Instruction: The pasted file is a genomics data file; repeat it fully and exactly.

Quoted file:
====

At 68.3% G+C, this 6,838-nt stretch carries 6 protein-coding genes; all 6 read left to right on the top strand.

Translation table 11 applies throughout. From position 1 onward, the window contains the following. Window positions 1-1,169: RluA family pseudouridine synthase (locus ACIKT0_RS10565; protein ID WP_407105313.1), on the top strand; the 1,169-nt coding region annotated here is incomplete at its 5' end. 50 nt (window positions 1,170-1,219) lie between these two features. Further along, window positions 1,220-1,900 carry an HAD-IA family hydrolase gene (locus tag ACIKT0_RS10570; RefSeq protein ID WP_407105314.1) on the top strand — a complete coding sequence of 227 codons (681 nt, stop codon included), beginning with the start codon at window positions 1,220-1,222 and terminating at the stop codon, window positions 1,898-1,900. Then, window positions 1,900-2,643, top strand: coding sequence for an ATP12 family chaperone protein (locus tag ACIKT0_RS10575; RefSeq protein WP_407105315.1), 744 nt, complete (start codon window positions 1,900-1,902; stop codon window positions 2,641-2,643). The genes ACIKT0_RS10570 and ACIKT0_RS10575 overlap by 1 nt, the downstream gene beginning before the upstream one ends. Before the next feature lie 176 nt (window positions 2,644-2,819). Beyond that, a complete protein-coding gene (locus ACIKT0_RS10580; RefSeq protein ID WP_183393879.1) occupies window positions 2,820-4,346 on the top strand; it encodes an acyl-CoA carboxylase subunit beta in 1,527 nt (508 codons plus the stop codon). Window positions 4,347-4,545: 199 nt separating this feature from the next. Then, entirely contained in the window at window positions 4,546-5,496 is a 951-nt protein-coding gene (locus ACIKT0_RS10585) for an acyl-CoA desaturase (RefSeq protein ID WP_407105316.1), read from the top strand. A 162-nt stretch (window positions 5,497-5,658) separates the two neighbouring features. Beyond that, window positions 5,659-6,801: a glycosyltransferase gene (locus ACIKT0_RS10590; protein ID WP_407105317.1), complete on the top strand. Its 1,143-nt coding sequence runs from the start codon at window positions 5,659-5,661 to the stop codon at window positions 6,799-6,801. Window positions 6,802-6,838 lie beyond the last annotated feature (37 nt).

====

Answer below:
At 68.3% G+C, this 6,838-nt stretch carries 6 protein-coding genes; all 6 read left to right on the top strand.

Translation table 11 applies throughout. From position 1 onward, the window contains the following. Window positions 1-1,169: RluA family pseudouridine synthase (locus ACIKT0_RS10565; protein ID WP_407105313.1), on the top strand; the 1,169-nt coding region annotated here is incomplete at its 5' end. 50 nt (window positions 1,170-1,219) lie between these two features. Further along, window positions 1,220-1,900 carry an HAD-IA family hydrolase gene (locus tag ACIKT0_RS10570; RefSeq protein ID WP_407105314.1) on the top strand — a complete coding sequence of 227 codons (681 nt, stop codon included), beginning with the start codon at window positions 1,220-1,222 and terminating at the stop codon, window positions 1,898-1,900. Then, window positions 1,900-2,643, top strand: coding sequence for an ATP12 family chaperone protein (locus tag ACIKT0_RS10575; RefSeq protein WP_407105315.1), 744 nt, complete (start codon window positions 1,900-1,902; stop codon window positions 2,641-2,643). The genes ACIKT0_RS10570 and ACIKT0_RS10575 overlap by 1 nt, the downstream gene beginning before the upstream one ends. Before the next feature lie 176 nt (window positions 2,644-2,819). Beyond that, a complete protein-coding gene (locus ACIKT0_RS10580; RefSeq protein ID WP_183393879.1) occupies window positions 2,820-4,346 on the top strand; it encodes an acyl-CoA carboxylase subunit beta in 1,527 nt (508 codons plus the stop codon). Window positions 4,347-4,545: 199 nt separating this feature from the next. Then, entirely contained in the window at window positions 4,546-5,496 is a 951-nt protein-coding gene (locus ACIKT0_RS10585) for an acyl-CoA desaturase (RefSeq protein ID WP_407105316.1), read from the top strand. A 162-nt stretch (window positions 5,497-5,658) separates the two neighbouring features. Beyond that, window positions 5,659-6,801: a glycosyltransferase gene (locus ACIKT0_RS10590; protein ID WP_407105317.1), complete on the top strand. Its 1,143-nt coding sequence runs from the start codon at window positions 5,659-5,661 to the stop codon at window positions 6,799-6,801. Window positions 6,802-6,838 lie beyond the last annotated feature (37 nt).